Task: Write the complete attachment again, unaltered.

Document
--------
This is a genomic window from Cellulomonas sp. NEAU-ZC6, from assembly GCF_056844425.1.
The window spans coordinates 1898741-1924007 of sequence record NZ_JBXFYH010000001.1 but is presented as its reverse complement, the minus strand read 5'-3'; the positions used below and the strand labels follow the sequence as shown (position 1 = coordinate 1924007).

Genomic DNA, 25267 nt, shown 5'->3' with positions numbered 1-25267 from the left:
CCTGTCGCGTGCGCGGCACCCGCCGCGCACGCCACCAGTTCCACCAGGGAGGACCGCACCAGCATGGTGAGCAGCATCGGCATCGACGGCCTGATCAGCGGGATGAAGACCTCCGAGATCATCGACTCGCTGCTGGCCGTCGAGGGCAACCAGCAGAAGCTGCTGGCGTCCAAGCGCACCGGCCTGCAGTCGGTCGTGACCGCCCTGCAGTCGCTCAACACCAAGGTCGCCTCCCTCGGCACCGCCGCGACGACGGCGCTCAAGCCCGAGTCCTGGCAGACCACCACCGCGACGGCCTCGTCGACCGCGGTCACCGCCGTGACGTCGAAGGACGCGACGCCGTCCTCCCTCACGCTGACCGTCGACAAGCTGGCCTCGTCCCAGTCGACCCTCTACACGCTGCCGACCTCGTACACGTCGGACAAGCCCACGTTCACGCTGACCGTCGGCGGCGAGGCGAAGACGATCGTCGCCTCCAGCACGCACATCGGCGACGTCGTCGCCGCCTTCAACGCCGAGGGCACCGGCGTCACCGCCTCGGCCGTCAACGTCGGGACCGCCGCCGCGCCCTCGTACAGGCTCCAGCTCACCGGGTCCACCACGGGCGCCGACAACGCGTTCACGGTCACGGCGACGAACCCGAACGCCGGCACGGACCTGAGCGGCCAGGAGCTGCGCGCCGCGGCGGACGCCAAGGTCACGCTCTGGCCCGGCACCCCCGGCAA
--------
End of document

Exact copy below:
This is a genomic window from Cellulomonas sp. NEAU-ZC6, from assembly GCF_056844425.1.
The window spans coordinates 1898741-1924007 of sequence record NZ_JBXFYH010000001.1 but is presented as its reverse complement, the minus strand read 5'-3'; the positions used below and the strand labels follow the sequence as shown (position 1 = coordinate 1924007).

Genomic DNA, 25267 nt, shown 5'->3' with positions numbered 1-25267 from the left:
CCTGTCGCGTGCGCGGCACCCGCCGCGCACGCCACCAGTTCCACCAGGGAGGACCGCACCAGCATGGTGAGCAGCATCGGCATCGACGGCCTGATCAGCGGGATGAAGACCTCCGAGATCATCGACTCGCTGCTGGCCGTCGAGGGCAACCAGCAGAAGCTGCTGGCGTCCAAGCGCACCGGCCTGCAGTCGGTCGTGACCGCCCTGCAGTCGCTCAACACCAAGGTCGCCTCCCTCGGCACCGCCGCGACGACGGCGCTCAAGCCCGAGTCCTGGCAGACCACCACCGCGACGGCCTCGTCGACCGCGGTCACCGCCGTGACGTCGAAGGACGCGACGCCGTCCTCCCTCACGCTGACCGTCGACAAGCTGGCCTCGTCCCAGTCGACCCTCTACACGCTGCCGACCTCGTACACGTCGGACAAGCCCACGTTCACGCTGACCGTCGGCGGCGAGGCGAAGACGATCGTCGCCTCCAGCACGCACATCGGCGACGTCGTCGCCGCCTTCAACGCCGAGGGCACCGGCGTCACCGCCTCGGCCGTCAACGTCGGGACCGCCGCCGCGCCCTCGTACAGGCTCCAGCTCACCGGGTCCACCACGGGCGCCGACAACGCGTTCACGGTCACGGCGACGAACCCGAACGCCGGCACGGACCTGAGCGGCCAGGAGCTGCGCGCCGCGGCGGACGCCAAGGTCACGCTCTGGCCCGGCACCCCCGGCAA